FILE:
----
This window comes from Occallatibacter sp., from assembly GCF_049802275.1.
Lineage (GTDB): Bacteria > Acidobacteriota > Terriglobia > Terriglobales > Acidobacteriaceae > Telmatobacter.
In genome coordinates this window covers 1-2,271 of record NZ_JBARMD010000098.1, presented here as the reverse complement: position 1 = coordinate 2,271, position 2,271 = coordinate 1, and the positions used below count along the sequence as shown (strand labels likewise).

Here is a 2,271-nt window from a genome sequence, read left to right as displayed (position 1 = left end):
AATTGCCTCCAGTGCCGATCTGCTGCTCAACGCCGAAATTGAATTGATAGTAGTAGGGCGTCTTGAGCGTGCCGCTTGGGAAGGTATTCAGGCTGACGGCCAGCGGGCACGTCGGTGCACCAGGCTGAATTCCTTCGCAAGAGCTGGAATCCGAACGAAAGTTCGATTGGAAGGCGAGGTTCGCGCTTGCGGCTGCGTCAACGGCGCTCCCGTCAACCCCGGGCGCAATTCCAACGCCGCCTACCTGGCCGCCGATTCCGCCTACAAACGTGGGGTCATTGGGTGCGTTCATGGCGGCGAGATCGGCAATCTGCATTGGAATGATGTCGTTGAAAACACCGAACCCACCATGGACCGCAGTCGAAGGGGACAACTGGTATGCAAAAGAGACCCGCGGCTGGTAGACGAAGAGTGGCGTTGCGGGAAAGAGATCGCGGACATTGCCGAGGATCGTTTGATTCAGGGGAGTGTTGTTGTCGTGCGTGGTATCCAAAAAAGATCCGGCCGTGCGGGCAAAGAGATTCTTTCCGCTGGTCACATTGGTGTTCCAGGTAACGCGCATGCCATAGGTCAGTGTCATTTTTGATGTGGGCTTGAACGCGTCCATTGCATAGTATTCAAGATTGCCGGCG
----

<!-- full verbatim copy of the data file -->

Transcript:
This window comes from Occallatibacter sp., from assembly GCF_049802275.1.
Lineage (GTDB): Bacteria > Acidobacteriota > Terriglobia > Terriglobales > Acidobacteriaceae > Telmatobacter.
In genome coordinates this window covers 1-2,271 of record NZ_JBARMD010000098.1, presented here as the reverse complement: position 1 = coordinate 2,271, position 2,271 = coordinate 1, and the positions used below count along the sequence as shown (strand labels likewise).

Here is a 2,271-nt window from a genome sequence, read left to right as displayed (position 1 = left end):
AATTGCCTCCAGTGCCGATCTGCTGCTCAACGCCGAAATTGAATTGATAGTAGTAGGGCGTCTTGAGCGTGCCGCTTGGGAAGGTATTCAGGCTGACGGCCAGCGGGCACGTCGGTGCACCAGGCTGAATTCCTTCGCAAGAGCTGGAATCCGAACGAAAGTTCGATTGGAAGGCGAGGTTCGCGCTTGCGGCTGCGTCAACGGCGCTCCCGTCAACCCCGGGCGCAATTCCAACGCCGCCTACCTGGCCGCCGATTCCGCCTACAAACGTGGGGTCATTGGGTGCGTTCATGGCGGCGAGATCGGCAATCTGCATTGGAATGATGTCGTTGAAAACACCGAACCCACCATGGACCGCAGTCGAAGGGGACAACTGGTATGCAAAAGAGACCCGCGGCTGGTAGACGAAGAGTGGCGTTGCGGGAAAGAGATCGCGGACATTGCCGAGGATCGTTTGATTCAGGGGAGTGTTGTTGTCGTGCGTGGTATCCAAAAAAGATCCGGCCGTGCGGGCAAAGAGATTCTTTCCGCTGGTCACATTGGTGTTCCAGGTAACGCGCATGCCATAGGTCAGTGTCATTTTTGATGTGGGCTTGAACGCGTCCATTGCATAGTATTCAAGATTGCCGGCG